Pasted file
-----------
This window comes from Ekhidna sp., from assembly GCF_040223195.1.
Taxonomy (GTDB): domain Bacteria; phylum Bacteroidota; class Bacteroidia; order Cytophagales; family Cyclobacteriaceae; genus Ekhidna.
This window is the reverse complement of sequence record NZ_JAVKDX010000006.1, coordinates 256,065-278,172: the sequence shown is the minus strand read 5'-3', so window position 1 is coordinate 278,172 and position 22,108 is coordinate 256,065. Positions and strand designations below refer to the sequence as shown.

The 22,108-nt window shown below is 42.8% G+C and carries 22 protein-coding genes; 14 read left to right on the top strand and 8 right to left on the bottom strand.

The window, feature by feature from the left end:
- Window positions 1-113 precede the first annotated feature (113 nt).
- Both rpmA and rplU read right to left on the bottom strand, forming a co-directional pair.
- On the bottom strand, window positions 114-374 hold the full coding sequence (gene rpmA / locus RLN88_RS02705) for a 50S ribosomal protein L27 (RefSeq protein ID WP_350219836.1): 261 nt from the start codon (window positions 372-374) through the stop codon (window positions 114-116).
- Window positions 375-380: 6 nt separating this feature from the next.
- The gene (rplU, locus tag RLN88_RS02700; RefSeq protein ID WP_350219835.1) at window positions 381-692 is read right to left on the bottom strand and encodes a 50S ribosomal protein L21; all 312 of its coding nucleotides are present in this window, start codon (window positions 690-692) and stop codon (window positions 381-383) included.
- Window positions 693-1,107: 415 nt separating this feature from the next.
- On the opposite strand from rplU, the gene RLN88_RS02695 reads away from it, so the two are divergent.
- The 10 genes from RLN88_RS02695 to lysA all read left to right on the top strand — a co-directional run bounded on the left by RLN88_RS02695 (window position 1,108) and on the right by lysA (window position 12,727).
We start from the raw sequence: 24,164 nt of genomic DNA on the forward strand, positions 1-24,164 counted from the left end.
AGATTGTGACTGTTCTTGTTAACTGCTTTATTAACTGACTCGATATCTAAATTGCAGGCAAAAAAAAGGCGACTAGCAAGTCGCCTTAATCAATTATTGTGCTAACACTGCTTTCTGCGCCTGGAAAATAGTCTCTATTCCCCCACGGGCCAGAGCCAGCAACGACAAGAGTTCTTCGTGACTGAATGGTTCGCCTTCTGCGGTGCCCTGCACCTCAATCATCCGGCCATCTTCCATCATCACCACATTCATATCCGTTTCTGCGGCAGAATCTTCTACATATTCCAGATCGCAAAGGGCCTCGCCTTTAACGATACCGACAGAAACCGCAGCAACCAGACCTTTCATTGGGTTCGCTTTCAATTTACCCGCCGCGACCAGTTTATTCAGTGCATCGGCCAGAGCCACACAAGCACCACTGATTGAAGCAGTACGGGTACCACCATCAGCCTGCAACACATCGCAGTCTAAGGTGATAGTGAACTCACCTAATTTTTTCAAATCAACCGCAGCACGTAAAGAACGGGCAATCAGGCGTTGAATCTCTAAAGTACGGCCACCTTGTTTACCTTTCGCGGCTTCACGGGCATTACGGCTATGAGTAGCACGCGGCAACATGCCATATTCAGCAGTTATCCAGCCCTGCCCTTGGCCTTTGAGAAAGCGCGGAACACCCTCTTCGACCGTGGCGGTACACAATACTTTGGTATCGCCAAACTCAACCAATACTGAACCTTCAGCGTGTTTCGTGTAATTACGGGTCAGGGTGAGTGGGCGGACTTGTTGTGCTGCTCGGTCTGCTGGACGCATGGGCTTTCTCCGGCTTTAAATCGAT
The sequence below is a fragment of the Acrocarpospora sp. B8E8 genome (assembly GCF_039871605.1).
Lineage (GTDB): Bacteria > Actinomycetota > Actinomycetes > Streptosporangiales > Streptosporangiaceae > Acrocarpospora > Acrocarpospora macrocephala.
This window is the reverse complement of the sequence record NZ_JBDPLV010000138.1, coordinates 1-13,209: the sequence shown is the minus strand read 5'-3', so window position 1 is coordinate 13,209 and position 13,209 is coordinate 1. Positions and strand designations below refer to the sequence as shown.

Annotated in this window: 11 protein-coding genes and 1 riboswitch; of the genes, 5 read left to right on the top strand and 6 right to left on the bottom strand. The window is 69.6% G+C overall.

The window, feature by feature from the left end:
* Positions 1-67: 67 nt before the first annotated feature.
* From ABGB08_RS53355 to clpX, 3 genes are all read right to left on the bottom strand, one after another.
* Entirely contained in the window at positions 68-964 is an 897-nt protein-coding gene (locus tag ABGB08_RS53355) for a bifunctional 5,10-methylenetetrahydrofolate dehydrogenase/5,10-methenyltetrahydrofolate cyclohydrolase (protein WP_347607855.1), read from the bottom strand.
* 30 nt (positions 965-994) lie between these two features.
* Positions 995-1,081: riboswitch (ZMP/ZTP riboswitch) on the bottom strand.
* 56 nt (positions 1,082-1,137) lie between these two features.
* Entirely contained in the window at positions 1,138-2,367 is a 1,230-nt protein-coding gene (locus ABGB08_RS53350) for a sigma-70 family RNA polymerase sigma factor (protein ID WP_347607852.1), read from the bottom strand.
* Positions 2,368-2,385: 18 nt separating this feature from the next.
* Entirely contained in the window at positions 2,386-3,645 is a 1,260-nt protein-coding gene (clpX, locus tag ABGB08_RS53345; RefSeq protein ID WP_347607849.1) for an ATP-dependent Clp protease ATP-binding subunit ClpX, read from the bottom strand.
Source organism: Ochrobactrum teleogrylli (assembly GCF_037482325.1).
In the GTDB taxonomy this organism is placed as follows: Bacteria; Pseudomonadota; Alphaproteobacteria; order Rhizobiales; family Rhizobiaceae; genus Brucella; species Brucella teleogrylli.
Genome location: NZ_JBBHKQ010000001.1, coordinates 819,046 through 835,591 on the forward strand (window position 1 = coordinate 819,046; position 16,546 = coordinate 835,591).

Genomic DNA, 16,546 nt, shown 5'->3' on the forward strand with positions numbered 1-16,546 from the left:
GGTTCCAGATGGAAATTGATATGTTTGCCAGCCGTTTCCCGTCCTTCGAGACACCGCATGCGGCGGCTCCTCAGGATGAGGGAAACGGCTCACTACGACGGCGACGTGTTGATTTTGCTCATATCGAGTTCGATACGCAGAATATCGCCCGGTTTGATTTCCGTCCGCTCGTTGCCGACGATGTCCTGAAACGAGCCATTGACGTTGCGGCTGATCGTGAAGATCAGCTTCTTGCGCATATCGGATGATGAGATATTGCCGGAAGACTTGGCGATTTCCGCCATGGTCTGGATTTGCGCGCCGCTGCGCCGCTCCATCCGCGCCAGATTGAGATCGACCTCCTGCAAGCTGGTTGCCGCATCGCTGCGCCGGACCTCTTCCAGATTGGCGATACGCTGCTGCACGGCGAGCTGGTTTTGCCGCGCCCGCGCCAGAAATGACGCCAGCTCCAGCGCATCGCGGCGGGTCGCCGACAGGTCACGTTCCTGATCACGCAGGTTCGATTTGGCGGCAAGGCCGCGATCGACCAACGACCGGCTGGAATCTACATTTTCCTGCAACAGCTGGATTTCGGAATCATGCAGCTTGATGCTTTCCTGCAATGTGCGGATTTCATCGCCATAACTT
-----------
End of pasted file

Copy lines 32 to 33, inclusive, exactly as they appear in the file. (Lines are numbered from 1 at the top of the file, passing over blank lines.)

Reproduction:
Genome location: NZ_JBBHKQ010000001.1, coordinates 819,046 through 835,591 on the forward strand (window position 1 = coordinate 819,046; position 16,546 = coordinate 835,591).

Genomic DNA, 16,546 nt, shown 5'->3' on the forward strand with positions numbered 1-16,546 from the left: